Doc Doc Goose podcast

Want to know more about injuries and illness in elite rowing?  What injuries cost the most training time?  How common is illness?  How many training days does back or rib pain cost a rower?

Dr Lari has discussed the findings of the recent British Journal of Sports Medicine (BJSM) article on the epidemiology of injury and illness in Australian rowers of two Olympiads with the crew at Doc, Doc, Goose.

Dr Rod Siegel (Sports Scientist), Dr Alice MacNamara (Sport & Exercise Medicine Doctor) and Bill Tait (Olympic Rowing Coach) have a fantastic rowing, science and medicine podcast and we explore the research project, the findings and what it all means for rowers and coaches in non technical language.

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Find it at:

Yoga is GREAT for GRowingBODIES

Youth often begin rowing right when they start to grow. Girls often have their major growth spurt from 12-14 years and boys from 14-16 years.  Growing results in a loss of relative flexibility. Imagine how much tighter the hamstring muscle, running down the back of the thigh, becomes as a young boy grows 15cm in height over a 12 month period! Growth also results in a reduction in relative strength and young athletes often struggle to gain movement movement control of a growing body that is changing rapidly.  Often boys gain regain relative strength a little quicker than girls and this is likely due to the hormonal changes that occur with growth and puberty.

Yoga has a great mix of benefits that can benefits the growing rower;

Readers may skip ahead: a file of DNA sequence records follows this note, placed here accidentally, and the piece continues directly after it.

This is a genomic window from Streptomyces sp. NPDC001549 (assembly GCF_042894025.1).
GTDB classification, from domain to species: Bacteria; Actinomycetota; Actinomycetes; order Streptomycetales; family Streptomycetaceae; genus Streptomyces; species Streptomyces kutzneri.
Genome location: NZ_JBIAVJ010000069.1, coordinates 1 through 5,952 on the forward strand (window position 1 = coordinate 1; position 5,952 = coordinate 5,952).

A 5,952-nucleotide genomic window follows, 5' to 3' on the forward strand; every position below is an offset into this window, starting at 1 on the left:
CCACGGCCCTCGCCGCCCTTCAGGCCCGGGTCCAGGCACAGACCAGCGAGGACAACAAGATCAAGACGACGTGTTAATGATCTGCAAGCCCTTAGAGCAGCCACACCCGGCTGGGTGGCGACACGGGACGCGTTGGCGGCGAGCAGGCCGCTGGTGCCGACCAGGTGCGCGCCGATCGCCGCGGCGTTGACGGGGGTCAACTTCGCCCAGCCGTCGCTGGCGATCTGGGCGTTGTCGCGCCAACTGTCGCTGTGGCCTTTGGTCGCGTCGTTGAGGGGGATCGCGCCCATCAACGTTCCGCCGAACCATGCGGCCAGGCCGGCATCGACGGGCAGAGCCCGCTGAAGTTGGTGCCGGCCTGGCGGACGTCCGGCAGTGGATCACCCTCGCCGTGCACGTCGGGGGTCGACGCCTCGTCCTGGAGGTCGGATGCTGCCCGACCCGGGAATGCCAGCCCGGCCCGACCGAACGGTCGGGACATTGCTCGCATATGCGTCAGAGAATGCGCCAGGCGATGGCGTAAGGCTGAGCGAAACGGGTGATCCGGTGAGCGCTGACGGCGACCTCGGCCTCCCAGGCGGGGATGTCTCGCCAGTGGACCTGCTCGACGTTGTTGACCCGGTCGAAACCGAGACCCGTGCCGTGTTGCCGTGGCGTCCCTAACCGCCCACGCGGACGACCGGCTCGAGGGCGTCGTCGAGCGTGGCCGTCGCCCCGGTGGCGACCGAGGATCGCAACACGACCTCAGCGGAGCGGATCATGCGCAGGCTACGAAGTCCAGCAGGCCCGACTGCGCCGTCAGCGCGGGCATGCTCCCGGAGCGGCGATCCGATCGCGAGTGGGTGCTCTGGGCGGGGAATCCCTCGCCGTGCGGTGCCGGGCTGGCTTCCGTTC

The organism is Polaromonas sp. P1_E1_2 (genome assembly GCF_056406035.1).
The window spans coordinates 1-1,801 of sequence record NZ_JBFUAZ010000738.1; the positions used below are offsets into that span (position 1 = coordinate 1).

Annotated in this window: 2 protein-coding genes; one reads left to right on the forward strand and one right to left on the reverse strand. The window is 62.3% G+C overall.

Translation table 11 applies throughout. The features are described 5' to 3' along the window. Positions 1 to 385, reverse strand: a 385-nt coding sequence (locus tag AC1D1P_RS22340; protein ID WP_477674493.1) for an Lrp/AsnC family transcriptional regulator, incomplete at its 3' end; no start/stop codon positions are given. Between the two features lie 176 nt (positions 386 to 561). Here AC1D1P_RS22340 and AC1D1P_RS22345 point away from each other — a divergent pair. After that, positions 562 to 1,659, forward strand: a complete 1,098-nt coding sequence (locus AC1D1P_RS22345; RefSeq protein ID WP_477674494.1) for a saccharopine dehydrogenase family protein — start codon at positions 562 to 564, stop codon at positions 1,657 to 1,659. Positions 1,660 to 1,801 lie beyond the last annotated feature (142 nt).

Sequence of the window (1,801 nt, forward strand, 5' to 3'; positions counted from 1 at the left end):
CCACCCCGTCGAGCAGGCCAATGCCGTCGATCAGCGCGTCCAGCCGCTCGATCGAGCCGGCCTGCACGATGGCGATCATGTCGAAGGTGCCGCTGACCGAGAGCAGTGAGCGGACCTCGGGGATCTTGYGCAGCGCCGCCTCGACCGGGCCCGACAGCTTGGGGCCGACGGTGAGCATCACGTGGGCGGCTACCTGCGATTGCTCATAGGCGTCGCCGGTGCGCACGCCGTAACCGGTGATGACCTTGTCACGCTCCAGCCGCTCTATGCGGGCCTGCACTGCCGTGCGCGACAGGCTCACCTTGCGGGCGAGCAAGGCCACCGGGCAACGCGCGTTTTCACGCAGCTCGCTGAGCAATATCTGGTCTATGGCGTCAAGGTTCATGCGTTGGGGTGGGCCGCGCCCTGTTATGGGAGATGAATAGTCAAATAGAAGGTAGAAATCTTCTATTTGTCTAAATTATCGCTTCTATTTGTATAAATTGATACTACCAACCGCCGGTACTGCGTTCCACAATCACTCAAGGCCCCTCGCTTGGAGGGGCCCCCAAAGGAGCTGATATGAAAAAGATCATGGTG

1. long hold stretches that are especially focused around the hips
  2. holding of poses that require trunk control and hip & shoulder girdle strength
  3. meditation and focus on breath that can assist with achieving a state of calm during a difficult period of body changes

Dog pose is a perfect example of an exercise of specific benefit to rowers.  The position that the rower gets into is not too different from the rock-over position required just after the finish of the drive.  Without hamstring length the rower will collapse into a poor pelvic posture at the end of the drive or may not be able to tilt the pelvis to upright during rock-over resulting in a position of a less upright pelvis coming into the catch.

Reduced ability to control the pelvis has been linked to the development of low back pain in rowers and should be a major focus for injury prevention in the young developing rower.

Increasing training load does not always increase performance!

In Australia, at this time of year, National Championships have just been completed and underage athletes are waiting anxiously to see if they get invited to National Team trials to make the U19, U21 and U23 teams.

For the athletes that have performed well, coaches are planning what training load they will complete between now and trials in approximately 3 weeks time with both coach and athlete aiming for the same outcome – a place on a National Team.

Many athletes end up rowing more than they ever have over this period of time.  In some ways it makes sense to row more as technical faults can be worked on, the rest of the squad is resting and there can be more focus on individual gain.  Unfortunately, this ends up resulting in athletes having a ‘dip’ in load over Nationals (fewer kilometres even though intensity is high, results in a reduction in load) followed by a steep increase in load and this is associated with increased injury and illness risk.

What is really interesting is that the risk for injury and illness often lags 2-3 weeks behind the increased load period.  This means that if an athlete makes a team, they train on and often become injured or ill 2-3 weeks after selection.


Coaches have done a great job to get their rower to perform at Nationals to a high standard.  This means that their load has been managed well throughout the rowing season to reduce their injury risk and to perform optimally at the right time of the season.  The gains that can be made by increasing load over a 3 week post-nationals period are small but the risk is high.